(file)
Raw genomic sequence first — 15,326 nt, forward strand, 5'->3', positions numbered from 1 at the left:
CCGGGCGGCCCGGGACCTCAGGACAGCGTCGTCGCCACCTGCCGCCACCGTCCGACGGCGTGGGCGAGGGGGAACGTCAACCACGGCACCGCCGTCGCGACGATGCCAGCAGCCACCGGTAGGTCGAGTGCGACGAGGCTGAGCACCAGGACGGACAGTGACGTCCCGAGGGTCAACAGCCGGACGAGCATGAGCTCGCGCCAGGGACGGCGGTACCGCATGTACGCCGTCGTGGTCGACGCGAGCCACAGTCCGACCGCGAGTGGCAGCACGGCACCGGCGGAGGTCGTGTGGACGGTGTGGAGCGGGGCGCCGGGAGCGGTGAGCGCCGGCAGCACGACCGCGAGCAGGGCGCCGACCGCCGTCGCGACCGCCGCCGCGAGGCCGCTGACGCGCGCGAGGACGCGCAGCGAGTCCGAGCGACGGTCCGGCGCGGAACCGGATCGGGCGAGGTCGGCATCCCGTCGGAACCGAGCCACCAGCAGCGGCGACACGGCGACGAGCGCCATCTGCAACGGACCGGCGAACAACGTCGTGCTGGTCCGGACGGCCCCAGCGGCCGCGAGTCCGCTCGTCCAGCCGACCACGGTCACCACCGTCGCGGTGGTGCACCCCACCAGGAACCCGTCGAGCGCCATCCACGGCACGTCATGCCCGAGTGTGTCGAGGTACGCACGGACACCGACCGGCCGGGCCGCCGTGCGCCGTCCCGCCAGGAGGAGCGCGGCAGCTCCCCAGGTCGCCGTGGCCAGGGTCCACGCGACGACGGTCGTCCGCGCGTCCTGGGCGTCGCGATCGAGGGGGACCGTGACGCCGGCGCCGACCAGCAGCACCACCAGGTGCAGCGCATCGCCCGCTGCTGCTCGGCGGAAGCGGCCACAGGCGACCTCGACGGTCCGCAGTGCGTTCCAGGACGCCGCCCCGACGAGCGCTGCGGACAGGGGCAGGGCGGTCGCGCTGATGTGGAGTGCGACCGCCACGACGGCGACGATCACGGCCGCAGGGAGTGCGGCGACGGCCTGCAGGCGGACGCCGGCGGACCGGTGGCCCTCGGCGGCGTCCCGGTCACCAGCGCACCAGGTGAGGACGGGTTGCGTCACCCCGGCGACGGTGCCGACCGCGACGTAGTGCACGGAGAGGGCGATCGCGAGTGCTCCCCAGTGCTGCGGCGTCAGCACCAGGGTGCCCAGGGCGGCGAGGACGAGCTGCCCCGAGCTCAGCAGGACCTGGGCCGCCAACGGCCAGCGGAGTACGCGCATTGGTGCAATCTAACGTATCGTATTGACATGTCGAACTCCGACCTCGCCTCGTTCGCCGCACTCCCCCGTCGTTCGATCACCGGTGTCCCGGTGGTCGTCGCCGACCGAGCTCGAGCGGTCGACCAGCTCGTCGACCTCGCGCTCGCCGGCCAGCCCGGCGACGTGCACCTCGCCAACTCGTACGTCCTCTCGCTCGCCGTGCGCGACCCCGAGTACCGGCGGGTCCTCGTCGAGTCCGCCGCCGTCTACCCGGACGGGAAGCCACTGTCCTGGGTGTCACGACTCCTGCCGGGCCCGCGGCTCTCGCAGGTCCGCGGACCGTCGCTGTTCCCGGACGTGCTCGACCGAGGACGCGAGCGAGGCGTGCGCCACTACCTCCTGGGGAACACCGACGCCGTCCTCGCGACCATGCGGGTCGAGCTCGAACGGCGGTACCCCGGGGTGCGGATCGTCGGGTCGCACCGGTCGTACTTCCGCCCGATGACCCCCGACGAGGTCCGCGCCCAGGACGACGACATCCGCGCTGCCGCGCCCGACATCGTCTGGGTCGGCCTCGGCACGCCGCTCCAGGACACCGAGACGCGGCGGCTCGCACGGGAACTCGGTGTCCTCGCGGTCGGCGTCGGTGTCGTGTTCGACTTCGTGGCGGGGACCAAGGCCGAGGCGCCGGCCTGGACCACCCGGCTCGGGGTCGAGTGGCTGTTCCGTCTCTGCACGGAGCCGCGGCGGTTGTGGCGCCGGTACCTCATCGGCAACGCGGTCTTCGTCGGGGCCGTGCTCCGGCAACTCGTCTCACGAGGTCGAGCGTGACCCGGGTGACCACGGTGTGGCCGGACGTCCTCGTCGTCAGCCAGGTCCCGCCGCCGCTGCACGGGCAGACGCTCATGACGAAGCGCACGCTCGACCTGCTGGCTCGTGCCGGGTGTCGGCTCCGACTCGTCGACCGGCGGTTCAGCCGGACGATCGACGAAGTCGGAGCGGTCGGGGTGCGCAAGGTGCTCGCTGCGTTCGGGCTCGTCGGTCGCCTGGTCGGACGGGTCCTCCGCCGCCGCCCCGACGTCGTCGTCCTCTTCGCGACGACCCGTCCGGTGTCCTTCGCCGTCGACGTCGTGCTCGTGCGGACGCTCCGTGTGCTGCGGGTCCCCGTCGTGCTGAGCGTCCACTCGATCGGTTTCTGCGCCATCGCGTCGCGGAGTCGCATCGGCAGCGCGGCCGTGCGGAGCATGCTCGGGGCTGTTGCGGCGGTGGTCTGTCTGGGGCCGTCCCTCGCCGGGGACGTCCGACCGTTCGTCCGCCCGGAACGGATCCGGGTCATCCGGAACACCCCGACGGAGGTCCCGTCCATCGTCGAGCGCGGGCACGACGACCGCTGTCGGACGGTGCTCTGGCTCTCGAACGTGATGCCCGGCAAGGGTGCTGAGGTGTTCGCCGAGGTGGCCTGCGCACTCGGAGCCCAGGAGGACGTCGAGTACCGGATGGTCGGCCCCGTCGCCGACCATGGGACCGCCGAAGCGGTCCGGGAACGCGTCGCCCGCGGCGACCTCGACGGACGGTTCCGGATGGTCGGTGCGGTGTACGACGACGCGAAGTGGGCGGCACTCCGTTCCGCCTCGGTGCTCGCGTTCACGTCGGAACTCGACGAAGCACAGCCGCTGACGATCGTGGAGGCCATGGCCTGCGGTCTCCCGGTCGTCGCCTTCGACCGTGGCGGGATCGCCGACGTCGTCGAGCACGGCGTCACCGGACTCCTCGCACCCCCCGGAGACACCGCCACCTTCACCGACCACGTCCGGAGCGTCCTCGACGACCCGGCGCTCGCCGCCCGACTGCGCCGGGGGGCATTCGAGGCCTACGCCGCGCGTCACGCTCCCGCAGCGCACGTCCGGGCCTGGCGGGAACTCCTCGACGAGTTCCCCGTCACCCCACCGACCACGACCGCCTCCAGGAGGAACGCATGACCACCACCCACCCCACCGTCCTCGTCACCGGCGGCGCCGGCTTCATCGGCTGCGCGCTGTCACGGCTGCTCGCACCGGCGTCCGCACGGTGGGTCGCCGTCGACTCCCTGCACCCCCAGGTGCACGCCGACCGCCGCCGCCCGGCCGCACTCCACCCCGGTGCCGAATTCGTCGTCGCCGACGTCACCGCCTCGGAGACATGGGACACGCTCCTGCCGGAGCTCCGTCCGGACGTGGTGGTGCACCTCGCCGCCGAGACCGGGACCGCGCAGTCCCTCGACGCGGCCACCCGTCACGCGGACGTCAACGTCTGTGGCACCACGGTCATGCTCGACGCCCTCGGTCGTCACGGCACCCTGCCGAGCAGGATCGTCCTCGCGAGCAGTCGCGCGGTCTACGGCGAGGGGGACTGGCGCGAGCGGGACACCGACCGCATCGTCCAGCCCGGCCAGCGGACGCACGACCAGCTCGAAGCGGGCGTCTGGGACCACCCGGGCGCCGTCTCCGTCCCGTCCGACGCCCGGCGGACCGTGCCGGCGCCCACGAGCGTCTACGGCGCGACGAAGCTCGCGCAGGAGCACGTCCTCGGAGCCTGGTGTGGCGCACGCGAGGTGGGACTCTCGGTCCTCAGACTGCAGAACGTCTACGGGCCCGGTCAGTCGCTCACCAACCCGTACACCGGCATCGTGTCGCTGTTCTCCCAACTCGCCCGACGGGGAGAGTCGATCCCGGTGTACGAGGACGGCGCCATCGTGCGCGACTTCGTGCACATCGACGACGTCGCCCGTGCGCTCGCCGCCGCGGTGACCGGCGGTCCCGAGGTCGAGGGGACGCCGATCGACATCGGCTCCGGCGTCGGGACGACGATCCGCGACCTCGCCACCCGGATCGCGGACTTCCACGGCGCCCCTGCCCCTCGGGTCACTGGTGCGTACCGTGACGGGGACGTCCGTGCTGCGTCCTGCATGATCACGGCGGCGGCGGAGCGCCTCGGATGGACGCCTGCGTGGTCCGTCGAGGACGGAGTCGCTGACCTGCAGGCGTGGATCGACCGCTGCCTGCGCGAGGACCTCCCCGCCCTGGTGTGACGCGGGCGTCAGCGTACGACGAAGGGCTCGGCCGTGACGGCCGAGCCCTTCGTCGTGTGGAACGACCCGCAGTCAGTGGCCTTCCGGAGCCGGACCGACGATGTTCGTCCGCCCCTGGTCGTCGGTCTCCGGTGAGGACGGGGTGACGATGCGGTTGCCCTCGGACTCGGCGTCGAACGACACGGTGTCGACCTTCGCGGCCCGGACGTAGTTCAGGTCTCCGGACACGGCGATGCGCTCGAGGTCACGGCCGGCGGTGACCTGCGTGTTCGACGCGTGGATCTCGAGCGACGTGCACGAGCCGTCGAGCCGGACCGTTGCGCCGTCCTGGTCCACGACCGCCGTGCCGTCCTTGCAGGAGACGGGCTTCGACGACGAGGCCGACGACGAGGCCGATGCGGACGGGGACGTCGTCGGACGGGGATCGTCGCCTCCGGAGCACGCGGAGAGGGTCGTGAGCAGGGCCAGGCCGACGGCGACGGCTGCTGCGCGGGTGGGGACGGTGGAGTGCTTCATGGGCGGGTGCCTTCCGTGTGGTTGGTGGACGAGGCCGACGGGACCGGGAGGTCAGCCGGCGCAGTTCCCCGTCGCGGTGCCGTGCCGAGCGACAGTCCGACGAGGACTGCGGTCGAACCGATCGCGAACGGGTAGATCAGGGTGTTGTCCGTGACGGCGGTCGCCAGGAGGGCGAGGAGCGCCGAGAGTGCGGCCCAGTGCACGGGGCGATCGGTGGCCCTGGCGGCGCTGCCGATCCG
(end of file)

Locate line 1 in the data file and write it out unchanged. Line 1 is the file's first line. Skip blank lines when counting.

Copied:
Raw genomic sequence first — 15,326 nt, forward strand, 5'->3', positions numbered from 1 at the left: